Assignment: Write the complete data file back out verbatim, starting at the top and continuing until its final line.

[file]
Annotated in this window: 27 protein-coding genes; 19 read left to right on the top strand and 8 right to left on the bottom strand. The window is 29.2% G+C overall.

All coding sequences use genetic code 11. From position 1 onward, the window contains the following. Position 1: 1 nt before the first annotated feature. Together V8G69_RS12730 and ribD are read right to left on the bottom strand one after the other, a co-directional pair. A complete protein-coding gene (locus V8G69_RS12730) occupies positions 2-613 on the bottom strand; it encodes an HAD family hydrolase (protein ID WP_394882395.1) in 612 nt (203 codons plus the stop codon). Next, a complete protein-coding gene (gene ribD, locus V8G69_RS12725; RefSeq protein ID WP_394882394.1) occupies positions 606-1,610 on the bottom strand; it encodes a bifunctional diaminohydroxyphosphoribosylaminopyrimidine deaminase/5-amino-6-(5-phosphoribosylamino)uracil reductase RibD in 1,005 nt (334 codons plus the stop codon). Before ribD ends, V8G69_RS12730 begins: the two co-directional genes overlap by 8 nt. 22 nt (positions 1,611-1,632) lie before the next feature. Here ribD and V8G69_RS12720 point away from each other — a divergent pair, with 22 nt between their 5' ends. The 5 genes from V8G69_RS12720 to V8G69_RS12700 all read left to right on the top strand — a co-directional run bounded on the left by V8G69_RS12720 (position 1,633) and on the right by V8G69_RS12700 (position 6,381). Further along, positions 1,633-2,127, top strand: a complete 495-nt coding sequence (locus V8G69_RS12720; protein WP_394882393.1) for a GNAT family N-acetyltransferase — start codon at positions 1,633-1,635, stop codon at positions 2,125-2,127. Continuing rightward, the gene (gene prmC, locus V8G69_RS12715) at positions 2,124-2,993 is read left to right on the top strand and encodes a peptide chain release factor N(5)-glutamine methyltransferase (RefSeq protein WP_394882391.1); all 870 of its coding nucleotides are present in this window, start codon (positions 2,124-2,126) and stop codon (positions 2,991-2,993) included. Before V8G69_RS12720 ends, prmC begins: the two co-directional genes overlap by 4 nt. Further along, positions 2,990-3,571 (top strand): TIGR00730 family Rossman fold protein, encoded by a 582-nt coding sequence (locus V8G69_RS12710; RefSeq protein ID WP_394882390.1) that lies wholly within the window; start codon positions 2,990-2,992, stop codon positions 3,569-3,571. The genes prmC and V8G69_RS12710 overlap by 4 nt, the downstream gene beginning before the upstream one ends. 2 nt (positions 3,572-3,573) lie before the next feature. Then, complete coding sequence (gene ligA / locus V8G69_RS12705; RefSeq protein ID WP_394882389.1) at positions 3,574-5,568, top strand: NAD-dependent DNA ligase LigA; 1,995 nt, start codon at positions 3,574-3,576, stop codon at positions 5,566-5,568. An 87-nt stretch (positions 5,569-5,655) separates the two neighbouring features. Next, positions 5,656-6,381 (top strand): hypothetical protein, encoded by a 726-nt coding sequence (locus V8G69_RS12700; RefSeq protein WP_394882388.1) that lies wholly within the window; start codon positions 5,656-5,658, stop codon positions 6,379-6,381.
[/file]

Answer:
Annotated in this window: 27 protein-coding genes; 19 read left to right on the top strand and 8 right to left on the bottom strand. The window is 29.2% G+C overall.

All coding sequences use genetic code 11. From position 1 onward, the window contains the following. Position 1: 1 nt before the first annotated feature. Together V8G69_RS12730 and ribD are read right to left on the bottom strand one after the other, a co-directional pair. A complete protein-coding gene (locus V8G69_RS12730) occupies positions 2-613 on the bottom strand; it encodes an HAD family hydrolase (protein ID WP_394882395.1) in 612 nt (203 codons plus the stop codon). Next, a complete protein-coding gene (gene ribD, locus V8G69_RS12725; RefSeq protein ID WP_394882394.1) occupies positions 606-1,610 on the bottom strand; it encodes a bifunctional diaminohydroxyphosphoribosylaminopyrimidine deaminase/5-amino-6-(5-phosphoribosylamino)uracil reductase RibD in 1,005 nt (334 codons plus the stop codon). Before ribD ends, V8G69_RS12730 begins: the two co-directional genes overlap by 8 nt. 22 nt (positions 1,611-1,632) lie before the next feature. Here ribD and V8G69_RS12720 point away from each other — a divergent pair, with 22 nt between their 5' ends. The 5 genes from V8G69_RS12720 to V8G69_RS12700 all read left to right on the top strand — a co-directional run bounded on the left by V8G69_RS12720 (position 1,633) and on the right by V8G69_RS12700 (position 6,381). Further along, positions 1,633-2,127, top strand: a complete 495-nt coding sequence (locus V8G69_RS12720; protein WP_394882393.1) for a GNAT family N-acetyltransferase — start codon at positions 1,633-1,635, stop codon at positions 2,125-2,127. Continuing rightward, the gene (gene prmC, locus V8G69_RS12715) at positions 2,124-2,993 is read left to right on the top strand and encodes a peptide chain release factor N(5)-glutamine methyltransferase (RefSeq protein WP_394882391.1); all 870 of its coding nucleotides are present in this window, start codon (positions 2,124-2,126) and stop codon (positions 2,991-2,993) included. Before V8G69_RS12720 ends, prmC begins: the two co-directional genes overlap by 4 nt. Further along, positions 2,990-3,571 (top strand): TIGR00730 family Rossman fold protein, encoded by a 582-nt coding sequence (locus V8G69_RS12710; RefSeq protein ID WP_394882390.1) that lies wholly within the window; start codon positions 2,990-2,992, stop codon positions 3,569-3,571. The genes prmC and V8G69_RS12710 overlap by 4 nt, the downstream gene beginning before the upstream one ends. 2 nt (positions 3,572-3,573) lie before the next feature. Then, complete coding sequence (gene ligA / locus V8G69_RS12705; RefSeq protein ID WP_394882389.1) at positions 3,574-5,568, top strand: NAD-dependent DNA ligase LigA; 1,995 nt, start codon at positions 3,574-3,576, stop codon at positions 5,566-5,568. An 87-nt stretch (positions 5,569-5,655) separates the two neighbouring features. Next, positions 5,656-6,381 (top strand): hypothetical protein, encoded by a 726-nt coding sequence (locus V8G69_RS12700; RefSeq protein WP_394882388.1) that lies wholly within the window; start codon positions 5,656-5,658, stop codon positions 6,379-6,381.